The same can be said for tea brands----both supermarket brands and luxury brands. While grocery brands by and large stick to green packaging and tea cup photography, luxury brands opt consistently for brass tins with labels featuring English chintz motifs. There is nothing wrong in either of these, it’s just that for consumers faced with dozens of brands sitting next to each other on store shelves or on their instagram feeds, it results in a paradox of choice because no real difference can be discerned. This is a bigger problem when you talk about commodity products like olive oil, organic flour, pasta and so on because the differentiation is significantly dependent on branding along with price. Most brands opt for a wholesome, earthy, brown card paper approach with stories about farmers. This made sense when Indians only had Aashirwad and Pillsbury to choose from but in 2022, the farmer story seems somewhat stale.

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Personal care for both men and women also tends to follow a set template so much so that positioning and messaging is practically indistinguishable with words like clean, pure and organic becoming par for the course. Sometimes when targeted with an ad on Instagram, it's hard to know whether the product is a mouthwash or a vitamin C gummy or a facial oil because the identity  design is so similar.

With consumers becoming ever more immune to, and discerning of, brand messaging and a wave of new Gen Z and Gen Alpha consumers entering the marketplace, brands would do well to understand that aesthetics, like products, need to evolve in order to be relevant. Gen z for instance has an aesthetic that is a dramatic departure from millennial approaches with a love for bright neon colours, imperfection, playfulness and uniqueness. Many international brands have realised this and started the transition. And it’s not enough to evolve into sameness again but rather to be able to use personality, design and communication to add value to your brand and to your customer either by creating an emotional resonance or grabbing attention. The toolkit of a marketer and the canvas of the designer has no shortage of emotions to play on. Why not use humour, surprise, sassiness, idealism, and other attributes to create a brand that is distinct? Why not take a mindful risk, an intentional departure, a true innovation in brand instead of simply toeing the line?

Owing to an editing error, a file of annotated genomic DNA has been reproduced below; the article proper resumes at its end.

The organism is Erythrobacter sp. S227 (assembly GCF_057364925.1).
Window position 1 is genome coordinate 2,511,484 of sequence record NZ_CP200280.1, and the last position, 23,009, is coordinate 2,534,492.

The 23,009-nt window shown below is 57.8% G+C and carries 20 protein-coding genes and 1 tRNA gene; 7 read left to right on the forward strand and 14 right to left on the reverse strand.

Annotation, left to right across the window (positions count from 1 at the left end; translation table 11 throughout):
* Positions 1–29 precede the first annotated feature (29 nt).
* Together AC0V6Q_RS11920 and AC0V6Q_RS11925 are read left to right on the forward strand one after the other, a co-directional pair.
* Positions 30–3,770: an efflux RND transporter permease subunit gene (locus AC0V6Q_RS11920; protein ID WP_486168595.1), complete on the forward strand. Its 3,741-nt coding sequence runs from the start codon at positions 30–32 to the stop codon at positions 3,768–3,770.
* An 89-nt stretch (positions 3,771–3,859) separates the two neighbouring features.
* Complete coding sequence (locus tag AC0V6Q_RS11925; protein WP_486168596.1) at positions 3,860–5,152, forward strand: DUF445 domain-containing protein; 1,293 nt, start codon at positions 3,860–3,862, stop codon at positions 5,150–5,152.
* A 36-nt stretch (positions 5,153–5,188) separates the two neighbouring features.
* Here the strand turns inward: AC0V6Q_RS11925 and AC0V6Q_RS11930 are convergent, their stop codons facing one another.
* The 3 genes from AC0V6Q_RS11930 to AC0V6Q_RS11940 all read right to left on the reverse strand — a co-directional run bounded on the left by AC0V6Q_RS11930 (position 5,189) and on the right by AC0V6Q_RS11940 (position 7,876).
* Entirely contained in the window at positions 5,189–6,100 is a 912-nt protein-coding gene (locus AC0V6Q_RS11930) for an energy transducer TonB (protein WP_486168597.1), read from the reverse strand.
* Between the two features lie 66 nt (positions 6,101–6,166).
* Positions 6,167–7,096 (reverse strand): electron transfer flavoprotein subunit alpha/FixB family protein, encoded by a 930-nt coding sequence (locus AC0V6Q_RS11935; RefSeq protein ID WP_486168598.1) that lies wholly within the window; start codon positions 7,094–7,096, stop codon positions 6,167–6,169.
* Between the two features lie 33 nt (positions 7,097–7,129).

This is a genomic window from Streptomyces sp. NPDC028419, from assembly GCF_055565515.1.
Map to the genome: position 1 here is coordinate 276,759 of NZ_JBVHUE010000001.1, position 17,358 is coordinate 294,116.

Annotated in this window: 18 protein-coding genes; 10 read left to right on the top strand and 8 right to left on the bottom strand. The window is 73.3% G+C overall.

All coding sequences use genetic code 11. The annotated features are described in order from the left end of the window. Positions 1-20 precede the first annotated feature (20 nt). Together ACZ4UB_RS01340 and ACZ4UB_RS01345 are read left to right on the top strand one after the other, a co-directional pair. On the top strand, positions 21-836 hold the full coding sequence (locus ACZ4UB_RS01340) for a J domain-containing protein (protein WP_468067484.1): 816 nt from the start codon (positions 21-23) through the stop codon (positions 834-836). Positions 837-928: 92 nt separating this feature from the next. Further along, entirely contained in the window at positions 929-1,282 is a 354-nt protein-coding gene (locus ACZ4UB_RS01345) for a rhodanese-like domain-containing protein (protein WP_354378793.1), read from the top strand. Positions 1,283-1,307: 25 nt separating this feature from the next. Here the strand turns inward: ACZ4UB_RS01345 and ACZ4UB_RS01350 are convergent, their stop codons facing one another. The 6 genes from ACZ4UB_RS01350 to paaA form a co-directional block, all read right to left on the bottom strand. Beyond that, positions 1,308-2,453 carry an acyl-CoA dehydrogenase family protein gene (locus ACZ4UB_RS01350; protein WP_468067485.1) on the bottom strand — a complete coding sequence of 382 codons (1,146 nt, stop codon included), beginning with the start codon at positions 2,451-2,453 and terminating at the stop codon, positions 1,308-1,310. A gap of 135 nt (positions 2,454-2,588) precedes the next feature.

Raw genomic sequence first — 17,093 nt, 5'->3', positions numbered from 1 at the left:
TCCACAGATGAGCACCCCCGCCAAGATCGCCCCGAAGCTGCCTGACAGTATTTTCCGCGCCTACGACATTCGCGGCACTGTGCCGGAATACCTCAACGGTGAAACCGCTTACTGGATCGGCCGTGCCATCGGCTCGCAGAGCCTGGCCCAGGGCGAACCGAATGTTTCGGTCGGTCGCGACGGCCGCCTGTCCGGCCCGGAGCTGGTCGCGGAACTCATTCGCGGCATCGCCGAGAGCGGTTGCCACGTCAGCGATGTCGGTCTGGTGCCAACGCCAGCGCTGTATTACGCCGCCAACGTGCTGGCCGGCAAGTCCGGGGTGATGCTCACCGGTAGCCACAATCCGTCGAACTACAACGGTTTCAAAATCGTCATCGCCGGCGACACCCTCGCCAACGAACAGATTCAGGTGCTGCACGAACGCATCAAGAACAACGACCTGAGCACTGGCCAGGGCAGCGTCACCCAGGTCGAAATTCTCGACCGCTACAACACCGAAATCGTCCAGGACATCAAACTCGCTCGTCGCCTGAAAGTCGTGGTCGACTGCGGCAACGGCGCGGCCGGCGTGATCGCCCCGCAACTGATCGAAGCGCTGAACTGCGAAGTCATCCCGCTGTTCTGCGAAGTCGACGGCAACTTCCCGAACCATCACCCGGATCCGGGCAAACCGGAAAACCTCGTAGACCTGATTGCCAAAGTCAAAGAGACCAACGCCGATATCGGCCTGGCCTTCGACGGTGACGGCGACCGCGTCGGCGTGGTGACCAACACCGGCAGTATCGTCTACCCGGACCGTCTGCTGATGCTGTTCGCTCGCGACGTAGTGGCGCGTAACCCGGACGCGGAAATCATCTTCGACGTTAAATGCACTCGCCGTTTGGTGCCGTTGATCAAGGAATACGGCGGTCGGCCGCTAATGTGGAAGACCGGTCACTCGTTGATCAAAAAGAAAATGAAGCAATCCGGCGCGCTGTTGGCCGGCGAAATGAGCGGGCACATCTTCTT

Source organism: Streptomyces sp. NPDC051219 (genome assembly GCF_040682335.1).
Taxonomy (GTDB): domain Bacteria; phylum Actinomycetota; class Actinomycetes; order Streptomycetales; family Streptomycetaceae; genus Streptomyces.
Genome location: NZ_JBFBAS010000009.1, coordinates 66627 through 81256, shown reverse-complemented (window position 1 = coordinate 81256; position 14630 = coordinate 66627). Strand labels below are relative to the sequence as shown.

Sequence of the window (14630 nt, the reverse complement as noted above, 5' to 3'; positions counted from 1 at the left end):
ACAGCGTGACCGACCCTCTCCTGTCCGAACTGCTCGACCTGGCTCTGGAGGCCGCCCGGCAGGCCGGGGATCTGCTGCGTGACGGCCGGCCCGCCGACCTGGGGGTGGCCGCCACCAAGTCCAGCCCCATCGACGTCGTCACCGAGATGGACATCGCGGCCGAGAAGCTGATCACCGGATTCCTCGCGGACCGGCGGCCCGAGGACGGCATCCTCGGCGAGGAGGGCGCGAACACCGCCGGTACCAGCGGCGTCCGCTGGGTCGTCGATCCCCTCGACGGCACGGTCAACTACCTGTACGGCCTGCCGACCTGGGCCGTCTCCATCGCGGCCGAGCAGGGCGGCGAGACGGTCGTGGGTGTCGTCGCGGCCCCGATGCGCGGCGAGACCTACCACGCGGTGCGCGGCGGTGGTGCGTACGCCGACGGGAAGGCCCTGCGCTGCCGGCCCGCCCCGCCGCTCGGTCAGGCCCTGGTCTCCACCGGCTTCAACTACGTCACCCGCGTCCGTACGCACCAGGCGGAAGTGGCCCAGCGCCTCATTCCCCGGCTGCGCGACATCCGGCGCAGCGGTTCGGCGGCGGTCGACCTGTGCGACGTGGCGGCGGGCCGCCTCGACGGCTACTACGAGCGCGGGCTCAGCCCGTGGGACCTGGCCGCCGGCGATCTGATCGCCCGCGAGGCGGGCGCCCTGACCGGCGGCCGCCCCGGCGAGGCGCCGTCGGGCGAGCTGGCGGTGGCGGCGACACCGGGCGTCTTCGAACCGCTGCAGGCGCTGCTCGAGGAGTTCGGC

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Brand strategy is a key component that can help transform design and communication decisions and elevate them from being functional and safe to evocative and memorable. Entrepreneurship is at its core an endeavour in having a bold vision, an appetite for risk, and the courage to make an impact. It’s time founders include brand building and customer delight  in this exciting journey.

Radhika Butala is the founder of strategic brand consultancy The Better Collective. Views expressed are personal.